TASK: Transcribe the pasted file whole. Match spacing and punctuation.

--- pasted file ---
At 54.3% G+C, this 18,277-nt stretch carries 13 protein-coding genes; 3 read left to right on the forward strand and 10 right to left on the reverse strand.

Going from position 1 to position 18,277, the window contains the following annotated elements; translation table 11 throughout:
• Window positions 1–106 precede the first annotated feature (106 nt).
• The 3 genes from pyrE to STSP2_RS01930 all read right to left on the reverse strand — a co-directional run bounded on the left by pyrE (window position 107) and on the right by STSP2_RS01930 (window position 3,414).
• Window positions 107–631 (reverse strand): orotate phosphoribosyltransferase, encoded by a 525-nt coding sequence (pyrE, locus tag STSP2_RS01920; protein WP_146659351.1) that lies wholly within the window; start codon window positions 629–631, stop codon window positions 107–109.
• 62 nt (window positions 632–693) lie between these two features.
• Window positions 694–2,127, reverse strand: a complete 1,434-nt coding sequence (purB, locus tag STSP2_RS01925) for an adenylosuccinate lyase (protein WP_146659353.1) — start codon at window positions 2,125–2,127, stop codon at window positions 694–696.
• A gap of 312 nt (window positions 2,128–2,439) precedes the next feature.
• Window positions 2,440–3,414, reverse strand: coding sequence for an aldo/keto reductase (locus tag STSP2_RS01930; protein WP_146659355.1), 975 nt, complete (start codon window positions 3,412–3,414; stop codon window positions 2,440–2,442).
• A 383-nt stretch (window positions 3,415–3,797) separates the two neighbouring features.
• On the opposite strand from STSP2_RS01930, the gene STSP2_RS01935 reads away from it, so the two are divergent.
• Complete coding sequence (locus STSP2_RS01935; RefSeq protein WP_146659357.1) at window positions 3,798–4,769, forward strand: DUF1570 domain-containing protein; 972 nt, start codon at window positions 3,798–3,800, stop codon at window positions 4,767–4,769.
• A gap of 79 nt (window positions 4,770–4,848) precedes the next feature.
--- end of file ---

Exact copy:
At 54.3% G+C, this 18,277-nt stretch carries 13 protein-coding genes; 3 read left to right on the forward strand and 10 right to left on the reverse strand.

Going from position 1 to position 18,277, the window contains the following annotated elements; translation table 11 throughout:
• Window positions 1–106 precede the first annotated feature (106 nt).
• The 3 genes from pyrE to STSP2_RS01930 all read right to left on the reverse strand — a co-directional run bounded on the left by pyrE (window position 107) and on the right by STSP2_RS01930 (window position 3,414).
• Window positions 107–631 (reverse strand): orotate phosphoribosyltransferase, encoded by a 525-nt coding sequence (pyrE, locus tag STSP2_RS01920; protein WP_146659351.1) that lies wholly within the window; start codon window positions 629–631, stop codon window positions 107–109.
• 62 nt (window positions 632–693) lie between these two features.
• Window positions 694–2,127, reverse strand: a complete 1,434-nt coding sequence (purB, locus tag STSP2_RS01925) for an adenylosuccinate lyase (protein WP_146659353.1) — start codon at window positions 2,125–2,127, stop codon at window positions 694–696.
• A gap of 312 nt (window positions 2,128–2,439) precedes the next feature.
• Window positions 2,440–3,414, reverse strand: coding sequence for an aldo/keto reductase (locus tag STSP2_RS01930; protein WP_146659355.1), 975 nt, complete (start codon window positions 3,412–3,414; stop codon window positions 2,440–2,442).
• A 383-nt stretch (window positions 3,415–3,797) separates the two neighbouring features.
• On the opposite strand from STSP2_RS01930, the gene STSP2_RS01935 reads away from it, so the two are divergent.
• Complete coding sequence (locus STSP2_RS01935; RefSeq protein WP_146659357.1) at window positions 3,798–4,769, forward strand: DUF1570 domain-containing protein; 972 nt, start codon at window positions 3,798–3,800, stop codon at window positions 4,767–4,769.
• A gap of 79 nt (window positions 4,770–4,848) precedes the next feature.